I love endurance sports, don't get me wrong.
By virtue of not being very fast, I'm an endurance specialist. I like to go long and you all know I LOVE my swimsuit, my bike, and ... well at least I like trail running. But what does endurance training give you beside endurance itself (mental, physical, sometimes emotional)? Not much. Despite triathlon's three disciplines, it's a very narrow skill set that you acquire for all those hours and hours of training. Just a small slice of the overall fitness pie. And probably not the most crucial piece.
By all rights, that first part of me should've been my outstretched hands, probably followed by my face, head, and torso. That's the way it usually goes. If it had indeed unfolded that way, I would probably be typing this from a hospital, while the doctors debated about whether it would be better to rebuild my jaw first or do the skin grafts.
But I had several things going for me that the average bike crash victim doesn't. Many of them are contained in the pie chart above. I had the agility, flexibility, dexterity, balance, and coordination to duck my head toward my right shoulder, curl my left arm in front of me, and execute a near-perfect martial arts forward roll. As this was happening automatically with my body taking over for my mind, my mind was free to contemplate all sorts of things.
If you've ever been in a situation of heightened danger, you know all about the relativity of time. The absolute slowest four seconds of my life occurred on a skydive between the moment when I knew that my main parachute was malfunctioning and the point that my reserve parachute was fully open above my head. It's amazing how much you can observe and contemplate in such a span of time. I could note the runway numbers painted on the pavement directly beneath me, debate whether or not I should try to move myself away toward the much-softer-than-asphalt earth should my reserve parachute fail to open, mentally review the last time my reserve parachute was packed and by who, think about the last things I'd said to several loved ones and evaluate whether or not they were what I'd want to leave with them as my final words, and hope that my mother didn't read my teenage diaries if she should go through my apartment after my demise.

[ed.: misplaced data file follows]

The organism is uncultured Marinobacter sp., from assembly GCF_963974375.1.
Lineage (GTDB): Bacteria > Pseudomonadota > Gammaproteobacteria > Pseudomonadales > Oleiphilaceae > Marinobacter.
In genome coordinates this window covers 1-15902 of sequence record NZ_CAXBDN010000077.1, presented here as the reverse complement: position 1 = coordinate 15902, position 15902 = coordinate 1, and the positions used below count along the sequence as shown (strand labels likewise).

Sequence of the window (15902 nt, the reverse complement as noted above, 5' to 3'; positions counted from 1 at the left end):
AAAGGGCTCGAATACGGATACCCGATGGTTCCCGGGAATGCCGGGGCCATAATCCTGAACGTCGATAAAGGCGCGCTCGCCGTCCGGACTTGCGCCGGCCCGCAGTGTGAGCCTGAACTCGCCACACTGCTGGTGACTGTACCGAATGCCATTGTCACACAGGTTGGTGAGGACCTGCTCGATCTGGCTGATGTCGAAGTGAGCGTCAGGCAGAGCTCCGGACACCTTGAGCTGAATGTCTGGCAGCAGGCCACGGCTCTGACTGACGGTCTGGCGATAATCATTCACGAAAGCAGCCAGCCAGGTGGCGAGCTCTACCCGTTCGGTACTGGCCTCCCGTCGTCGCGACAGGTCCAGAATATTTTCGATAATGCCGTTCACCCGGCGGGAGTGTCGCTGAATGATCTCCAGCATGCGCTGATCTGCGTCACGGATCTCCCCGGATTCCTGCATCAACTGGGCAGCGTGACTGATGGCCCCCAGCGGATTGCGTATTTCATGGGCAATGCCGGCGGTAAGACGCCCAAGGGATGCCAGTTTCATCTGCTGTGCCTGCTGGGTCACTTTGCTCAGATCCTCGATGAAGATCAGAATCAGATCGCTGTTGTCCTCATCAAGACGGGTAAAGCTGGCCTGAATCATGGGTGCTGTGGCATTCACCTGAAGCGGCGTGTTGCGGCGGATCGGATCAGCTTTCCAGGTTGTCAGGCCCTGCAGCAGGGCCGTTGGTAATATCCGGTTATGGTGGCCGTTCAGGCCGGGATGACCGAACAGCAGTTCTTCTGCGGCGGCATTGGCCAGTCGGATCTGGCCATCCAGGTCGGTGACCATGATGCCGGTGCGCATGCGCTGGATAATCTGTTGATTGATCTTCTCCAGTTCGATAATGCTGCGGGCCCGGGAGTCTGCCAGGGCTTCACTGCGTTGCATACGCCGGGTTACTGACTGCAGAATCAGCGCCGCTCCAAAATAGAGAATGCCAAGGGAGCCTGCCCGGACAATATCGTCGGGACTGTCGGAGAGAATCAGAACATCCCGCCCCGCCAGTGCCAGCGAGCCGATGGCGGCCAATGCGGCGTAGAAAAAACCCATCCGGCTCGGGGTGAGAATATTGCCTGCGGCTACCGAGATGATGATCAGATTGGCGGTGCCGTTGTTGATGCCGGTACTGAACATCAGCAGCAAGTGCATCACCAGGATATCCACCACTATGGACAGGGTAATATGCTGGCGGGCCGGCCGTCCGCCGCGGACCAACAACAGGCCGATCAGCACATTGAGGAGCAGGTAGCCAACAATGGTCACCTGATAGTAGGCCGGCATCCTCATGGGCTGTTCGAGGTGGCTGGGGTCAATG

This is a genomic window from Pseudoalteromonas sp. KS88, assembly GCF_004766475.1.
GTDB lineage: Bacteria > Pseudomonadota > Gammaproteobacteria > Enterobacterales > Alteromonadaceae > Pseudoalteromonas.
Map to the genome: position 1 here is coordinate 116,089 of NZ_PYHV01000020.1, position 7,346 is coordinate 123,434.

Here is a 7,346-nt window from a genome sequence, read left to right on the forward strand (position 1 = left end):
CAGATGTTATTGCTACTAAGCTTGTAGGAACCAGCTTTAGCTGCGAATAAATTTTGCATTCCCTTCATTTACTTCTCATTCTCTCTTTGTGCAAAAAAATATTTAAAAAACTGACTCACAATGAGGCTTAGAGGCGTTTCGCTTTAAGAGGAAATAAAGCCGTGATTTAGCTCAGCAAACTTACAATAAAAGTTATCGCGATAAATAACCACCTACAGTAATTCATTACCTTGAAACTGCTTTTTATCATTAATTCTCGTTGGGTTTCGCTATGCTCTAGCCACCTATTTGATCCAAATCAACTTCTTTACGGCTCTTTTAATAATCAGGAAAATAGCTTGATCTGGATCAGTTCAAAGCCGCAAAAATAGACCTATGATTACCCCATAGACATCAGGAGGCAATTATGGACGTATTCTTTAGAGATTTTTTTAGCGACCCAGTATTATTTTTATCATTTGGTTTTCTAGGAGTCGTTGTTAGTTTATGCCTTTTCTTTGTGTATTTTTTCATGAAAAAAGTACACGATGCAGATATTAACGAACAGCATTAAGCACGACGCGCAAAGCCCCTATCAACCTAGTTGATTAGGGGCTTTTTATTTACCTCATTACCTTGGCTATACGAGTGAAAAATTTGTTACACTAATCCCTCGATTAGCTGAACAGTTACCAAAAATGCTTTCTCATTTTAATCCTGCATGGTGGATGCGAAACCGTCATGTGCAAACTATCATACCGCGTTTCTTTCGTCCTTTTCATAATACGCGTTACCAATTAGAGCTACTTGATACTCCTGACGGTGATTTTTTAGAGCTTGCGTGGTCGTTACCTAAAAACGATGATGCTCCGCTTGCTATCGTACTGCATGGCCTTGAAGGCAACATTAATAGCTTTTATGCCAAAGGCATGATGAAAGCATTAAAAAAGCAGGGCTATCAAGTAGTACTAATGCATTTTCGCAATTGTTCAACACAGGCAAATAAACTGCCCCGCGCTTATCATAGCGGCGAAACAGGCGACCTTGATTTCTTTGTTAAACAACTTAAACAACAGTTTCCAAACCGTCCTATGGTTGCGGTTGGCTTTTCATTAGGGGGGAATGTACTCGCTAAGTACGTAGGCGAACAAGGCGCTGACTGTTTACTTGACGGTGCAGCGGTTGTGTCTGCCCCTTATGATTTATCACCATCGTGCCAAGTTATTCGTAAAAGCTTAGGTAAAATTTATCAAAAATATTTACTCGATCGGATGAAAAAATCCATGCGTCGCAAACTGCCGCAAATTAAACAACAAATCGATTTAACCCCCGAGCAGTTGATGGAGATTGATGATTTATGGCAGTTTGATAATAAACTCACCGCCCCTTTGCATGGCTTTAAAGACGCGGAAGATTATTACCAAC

Huh. Now standing there my fingers were starting to go numb. Not good. Yep. I dinged it just hard enough to re-break it in the same spot I did last year. That's a bummer for sure, but not a catastrophe.
I was talking with a friend yesterday who said they'd just met a woman who survived a similar bike crash. Her face looked like it had recently met a belt sander. So for this, I can thank my martial arts instructors and my dedication to pursuing overall health and fitness, not just a narrow band of endurance sports.
Eight of the twelve pieces of the Fitness Pie above helped save me from severe injury. Coupled with my helmet, they possibly saved me from concussion or coma as well. Only my endurance, stamina, strength, and power were not called into play. However, as I had only my own two feet to transport myself (cradling broken arm and carrying my bike bag) to first the doctor's office (1/3 mile down the road) and eventually home (2+ miles away), my endurance did also help me out in the end.
We never know what trials life will bring us. Are we ready to face all of them? If we had to lift a heavy object off of a family member after an earthquake to save their life, could we? If we had to walk 20 miles to safety while carrying our children or possessions, could we? If we had to make a split-second decision to roll away from an oncoming vehicle, would our body comply?
Ahead of me is yet another road of healing and rehabilitation. But just like last time, when my body has recovered, I'll be looking at that whole pie and making sure I'm ready to face what life throws me.